RE: Technical Book Slump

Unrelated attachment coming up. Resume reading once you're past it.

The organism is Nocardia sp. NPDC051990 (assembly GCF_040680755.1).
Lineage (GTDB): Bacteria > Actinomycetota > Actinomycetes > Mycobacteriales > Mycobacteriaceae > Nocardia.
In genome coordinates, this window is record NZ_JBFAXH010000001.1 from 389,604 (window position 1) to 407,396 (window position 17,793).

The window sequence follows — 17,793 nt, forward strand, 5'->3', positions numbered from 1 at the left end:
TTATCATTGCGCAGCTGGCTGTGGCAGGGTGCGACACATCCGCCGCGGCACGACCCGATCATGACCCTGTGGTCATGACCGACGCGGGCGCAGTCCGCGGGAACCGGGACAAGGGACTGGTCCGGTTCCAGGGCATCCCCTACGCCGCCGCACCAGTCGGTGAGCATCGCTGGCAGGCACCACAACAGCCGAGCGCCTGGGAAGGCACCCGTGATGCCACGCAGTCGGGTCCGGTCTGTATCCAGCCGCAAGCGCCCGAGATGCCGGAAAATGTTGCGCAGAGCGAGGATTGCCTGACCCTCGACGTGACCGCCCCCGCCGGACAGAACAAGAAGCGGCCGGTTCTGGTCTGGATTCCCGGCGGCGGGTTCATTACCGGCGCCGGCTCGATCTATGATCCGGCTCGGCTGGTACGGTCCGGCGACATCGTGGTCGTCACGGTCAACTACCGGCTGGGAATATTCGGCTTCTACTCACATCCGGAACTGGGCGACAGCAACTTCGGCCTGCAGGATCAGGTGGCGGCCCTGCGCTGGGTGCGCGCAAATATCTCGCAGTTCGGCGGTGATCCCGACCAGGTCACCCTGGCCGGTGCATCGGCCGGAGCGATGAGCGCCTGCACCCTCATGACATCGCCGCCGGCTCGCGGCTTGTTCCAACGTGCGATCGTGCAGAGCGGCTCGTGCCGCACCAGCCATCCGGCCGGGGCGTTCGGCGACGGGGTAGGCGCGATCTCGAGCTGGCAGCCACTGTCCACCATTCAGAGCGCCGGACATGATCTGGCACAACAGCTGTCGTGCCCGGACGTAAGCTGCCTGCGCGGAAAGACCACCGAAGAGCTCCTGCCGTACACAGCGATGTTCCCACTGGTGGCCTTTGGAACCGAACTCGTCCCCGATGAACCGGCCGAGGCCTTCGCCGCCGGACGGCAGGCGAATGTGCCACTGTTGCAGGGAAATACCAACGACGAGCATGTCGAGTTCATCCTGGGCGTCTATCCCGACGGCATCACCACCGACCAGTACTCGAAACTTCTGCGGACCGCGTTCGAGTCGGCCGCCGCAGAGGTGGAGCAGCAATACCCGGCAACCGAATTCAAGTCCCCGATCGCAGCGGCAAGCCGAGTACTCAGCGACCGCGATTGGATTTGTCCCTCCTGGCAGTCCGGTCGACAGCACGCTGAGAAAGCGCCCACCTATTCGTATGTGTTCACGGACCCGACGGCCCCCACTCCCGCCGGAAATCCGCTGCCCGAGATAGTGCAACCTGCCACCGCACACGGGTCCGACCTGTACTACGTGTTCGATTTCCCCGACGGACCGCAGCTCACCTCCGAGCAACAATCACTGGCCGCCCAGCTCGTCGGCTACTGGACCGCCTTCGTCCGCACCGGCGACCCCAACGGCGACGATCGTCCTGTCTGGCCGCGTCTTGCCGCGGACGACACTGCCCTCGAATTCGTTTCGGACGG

They negotiate that separately. I am told of fabulous sums for some, but in my experience, you are essentially correct. Even technical editing isn't great pay and I consider it in the same frame as limited consulting. Given that the load of reading is hard, it is exhausting and if one is obliged to test every example thoroughly given the nascent tools and evolving specs, it can be a tough grind. For some, it is light work, enjoyable, and informative. Much depends on the skill of the author. I found myself fixing a lot of English grammar and spelling even though it wasn't mine to do. On the other hand, since they negotiate these as piece work, one does have to bargain cannily. A lot depends on supply and demand, I guess, and a keen inside knowledge of their budgets. I watched the money offered for technical editing drop as the dot.bomb exploded and the supply of available editors suddenly sky-rocketed. At a certain price and complexity of material, it isn't worth it. It really really helps if the technical publishers recruit good authors instead of just technical writers. Talent counts and talent costs. That's the rub. len -----Original Message----- From: K. Ari Krupnikov [mailto:ari@c...] I don't know how authors are being treated, but at least those publishers for whom I've done technical editing don't pay their authors very much. Either I'm overpaid, or the only way someone could write a book is if she were independently wealthy or hopelessly unemployed.
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